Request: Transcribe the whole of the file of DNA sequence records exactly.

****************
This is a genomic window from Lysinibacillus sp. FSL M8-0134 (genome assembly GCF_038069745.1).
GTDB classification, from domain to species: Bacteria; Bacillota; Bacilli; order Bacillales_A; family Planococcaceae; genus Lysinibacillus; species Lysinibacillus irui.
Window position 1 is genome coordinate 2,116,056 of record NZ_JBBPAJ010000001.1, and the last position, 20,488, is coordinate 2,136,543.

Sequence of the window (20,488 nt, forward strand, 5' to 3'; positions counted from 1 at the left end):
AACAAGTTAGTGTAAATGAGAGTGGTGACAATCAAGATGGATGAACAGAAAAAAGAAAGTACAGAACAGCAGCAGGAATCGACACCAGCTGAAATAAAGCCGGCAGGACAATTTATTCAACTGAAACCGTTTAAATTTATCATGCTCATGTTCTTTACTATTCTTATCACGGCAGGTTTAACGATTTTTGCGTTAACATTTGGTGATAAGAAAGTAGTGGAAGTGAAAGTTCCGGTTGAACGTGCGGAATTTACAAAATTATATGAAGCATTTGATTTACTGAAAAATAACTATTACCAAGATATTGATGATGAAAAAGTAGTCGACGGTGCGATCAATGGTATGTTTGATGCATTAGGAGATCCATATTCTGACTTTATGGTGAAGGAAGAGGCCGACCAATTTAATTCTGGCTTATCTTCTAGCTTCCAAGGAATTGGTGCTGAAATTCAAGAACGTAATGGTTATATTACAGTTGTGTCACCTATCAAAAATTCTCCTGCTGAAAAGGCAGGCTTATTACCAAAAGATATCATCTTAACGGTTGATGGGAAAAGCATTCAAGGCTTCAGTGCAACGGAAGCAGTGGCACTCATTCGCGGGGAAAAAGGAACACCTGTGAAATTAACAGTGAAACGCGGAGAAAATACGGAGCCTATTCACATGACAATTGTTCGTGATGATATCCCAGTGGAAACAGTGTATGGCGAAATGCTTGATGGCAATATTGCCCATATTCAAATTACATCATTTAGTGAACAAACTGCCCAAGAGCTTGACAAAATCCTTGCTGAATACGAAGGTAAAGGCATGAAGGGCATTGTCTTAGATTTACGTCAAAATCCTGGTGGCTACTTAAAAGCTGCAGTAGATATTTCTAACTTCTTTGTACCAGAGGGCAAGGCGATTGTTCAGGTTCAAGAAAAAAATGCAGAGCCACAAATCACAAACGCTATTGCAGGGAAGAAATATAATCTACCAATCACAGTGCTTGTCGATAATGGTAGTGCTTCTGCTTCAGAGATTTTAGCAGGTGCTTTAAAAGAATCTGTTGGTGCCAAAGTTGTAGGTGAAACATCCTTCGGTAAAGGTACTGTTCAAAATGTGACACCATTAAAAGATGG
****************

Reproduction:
This is a genomic window from Lysinibacillus sp. FSL M8-0134 (genome assembly GCF_038069745.1).
GTDB classification, from domain to species: Bacteria; Bacillota; Bacilli; order Bacillales_A; family Planococcaceae; genus Lysinibacillus; species Lysinibacillus irui.
Window position 1 is genome coordinate 2,116,056 of record NZ_JBBPAJ010000001.1, and the last position, 20,488, is coordinate 2,136,543.

Sequence of the window (20,488 nt, forward strand, 5' to 3'; positions counted from 1 at the left end):
AACAAGTTAGTGTAAATGAGAGTGGTGACAATCAAGATGGATGAACAGAAAAAAGAAAGTACAGAACAGCAGCAGGAATCGACACCAGCTGAAATAAAGCCGGCAGGACAATTTATTCAACTGAAACCGTTTAAATTTATCATGCTCATGTTCTTTACTATTCTTATCACGGCAGGTTTAACGATTTTTGCGTTAACATTTGGTGATAAGAAAGTAGTGGAAGTGAAAGTTCCGGTTGAACGTGCGGAATTTACAAAATTATATGAAGCATTTGATTTACTGAAAAATAACTATTACCAAGATATTGATGATGAAAAAGTAGTCGACGGTGCGATCAATGGTATGTTTGATGCATTAGGAGATCCATATTCTGACTTTATGGTGAAGGAAGAGGCCGACCAATTTAATTCTGGCTTATCTTCTAGCTTCCAAGGAATTGGTGCTGAAATTCAAGAACGTAATGGTTATATTACAGTTGTGTCACCTATCAAAAATTCTCCTGCTGAAAAGGCAGGCTTATTACCAAAAGATATCATCTTAACGGTTGATGGGAAAAGCATTCAAGGCTTCAGTGCAACGGAAGCAGTGGCACTCATTCGCGGGGAAAAAGGAACACCTGTGAAATTAACAGTGAAACGCGGAGAAAATACGGAGCCTATTCACATGACAATTGTTCGTGATGATATCCCAGTGGAAACAGTGTATGGCGAAATGCTTGATGGCAATATTGCCCATATTCAAATTACATCATTTAGTGAACAAACTGCCCAAGAGCTTGACAAAATCCTTGCTGAATACGAAGGTAAAGGCATGAAGGGCATTGTCTTAGATTTACGTCAAAATCCTGGTGGCTACTTAAAAGCTGCAGTAGATATTTCTAACTTCTTTGTACCAGAGGGCAAGGCGATTGTTCAGGTTCAAGAAAAAAATGCAGAGCCACAAATCACAAACGCTATTGCAGGGAAGAAATATAATCTACCAATCACAGTGCTTGTCGATAATGGTAGTGCTTCTGCTTCAGAGATTTTAGCAGGTGCTTTAAAAGAATCTGTTGGTGCCAAAGTTGTAGGTGAAACATCCTTCGGTAAAGGTACTGTTCAAAATGTGACACCATTAAAAGATGG